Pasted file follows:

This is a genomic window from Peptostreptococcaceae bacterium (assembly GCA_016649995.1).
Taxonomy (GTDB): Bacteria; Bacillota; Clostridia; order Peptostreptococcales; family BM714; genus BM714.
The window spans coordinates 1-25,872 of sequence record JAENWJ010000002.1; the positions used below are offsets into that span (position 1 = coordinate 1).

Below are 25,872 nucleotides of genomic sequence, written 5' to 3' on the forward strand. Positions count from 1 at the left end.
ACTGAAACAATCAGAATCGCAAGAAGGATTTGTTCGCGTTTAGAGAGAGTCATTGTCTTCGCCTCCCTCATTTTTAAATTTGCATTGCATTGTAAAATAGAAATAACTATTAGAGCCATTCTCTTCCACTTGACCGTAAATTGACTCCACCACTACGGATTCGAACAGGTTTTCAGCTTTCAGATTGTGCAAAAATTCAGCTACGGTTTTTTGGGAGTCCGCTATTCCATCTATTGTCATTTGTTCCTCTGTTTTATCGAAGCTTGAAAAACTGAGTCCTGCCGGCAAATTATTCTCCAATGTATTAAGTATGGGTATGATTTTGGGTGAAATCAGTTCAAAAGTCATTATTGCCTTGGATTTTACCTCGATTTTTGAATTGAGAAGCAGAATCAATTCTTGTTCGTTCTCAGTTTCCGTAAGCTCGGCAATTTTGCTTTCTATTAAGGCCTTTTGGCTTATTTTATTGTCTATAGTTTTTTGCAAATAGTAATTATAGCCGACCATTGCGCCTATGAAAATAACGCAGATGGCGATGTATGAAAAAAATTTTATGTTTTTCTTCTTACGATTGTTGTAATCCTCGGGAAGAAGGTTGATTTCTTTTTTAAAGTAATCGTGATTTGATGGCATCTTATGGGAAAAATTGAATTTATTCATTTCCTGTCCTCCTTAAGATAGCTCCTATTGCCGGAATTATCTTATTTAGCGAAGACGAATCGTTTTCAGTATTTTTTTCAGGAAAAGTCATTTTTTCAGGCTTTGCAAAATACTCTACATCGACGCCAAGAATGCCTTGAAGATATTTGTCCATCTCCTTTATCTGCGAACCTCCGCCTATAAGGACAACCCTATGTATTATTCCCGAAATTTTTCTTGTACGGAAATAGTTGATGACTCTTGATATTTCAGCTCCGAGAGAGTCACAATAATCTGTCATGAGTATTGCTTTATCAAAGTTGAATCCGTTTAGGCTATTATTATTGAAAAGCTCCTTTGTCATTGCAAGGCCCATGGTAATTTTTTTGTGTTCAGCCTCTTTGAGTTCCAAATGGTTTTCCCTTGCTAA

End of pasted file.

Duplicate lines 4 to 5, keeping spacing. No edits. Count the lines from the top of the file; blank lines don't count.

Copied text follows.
Below are 25,872 nucleotides of genomic sequence, written 5' to 3' on the forward strand. Positions count from 1 at the left end.
ACTGAAACAATCAGAATCGCAAGAAGGATTTGTTCGCGTTTAGAGAGAGTCATTGTCTTCGCCTCCCTCATTTTTAAATTTGCATTGCATTGTAAAATAGAAATAACTATTAGAGCCATTCTCTTCCACTTGACCGTAAATTGACTCCACCACTACGGATTCGAACAGGTTTTCAGCTTTCAGATTGTGCAAAAATTCAGCTACGGTTTTTTGGGAGTCCGCTATTCCATCTATTGTCATTTGTTCCTCTGTTTTATCGAAGCTTGAAAAACTGAGTCCTGCCGGCAAATTATTCTCCAATGTATTAAGTATGGGTATGATTTTGGGTGAAATCAGTTCAAAAGTCATTATTGCCTTGGATTTTACCTCGATTTTTGAATTGAGAAGCAGAATCAATTCTTGTTCGTTCTCAGTTTCCGTAAGCTCGGCAATTTTGCTTTCTATTAAGGCCTTTTGGCTTATTTTATTGTCTATAGTTTTTTGCAAATAGTAATTATAGCCGACCATTGCGCCTATGAAAATAACGCAGATGGCGATGTATGAAAAAAATTTTATGTTTTTCTTCTTACGATTGTTGTAATCCTCGGGAAGAAGGTTGATTTCTTTTTTAAAGTAATCGTGATTTGATGGCATCTTATGGGAAAAATTGAATTTATTCATTTCCTGTCCTCCTTAAGATAGCTCCTATTGCCGGAATTATCTTATTTAGCGAAGACGAATCGTTTTCAGTATTTTTTTCAGGAAAAGTCATTTTTTCAGGCTTTGCAAAATACTCTACATCGACGCCAAGAATGCCTTGAAGATATTTGTCCATCTCCTTTATCTGCGAACCTCCGCCTATAAGGACAACCCTATGTATTATTCCCGAAATTTTTCTTGTACGGAAATAGTTGATGACTCTTGATATTTCAGCTCCGAGAGAGTCACAATAATCTGTCATGAGTATTGCTTTATCAAAGTTGAATCCGTTTAGGCTATTATTATTGAAAAGCTCCTTTGTCATTGCAAGGCCCATGGTAATTTTTTTGTGTTCAGCCTCTTTGAGTTCCAAATGGTTTTCCCTTGCTAA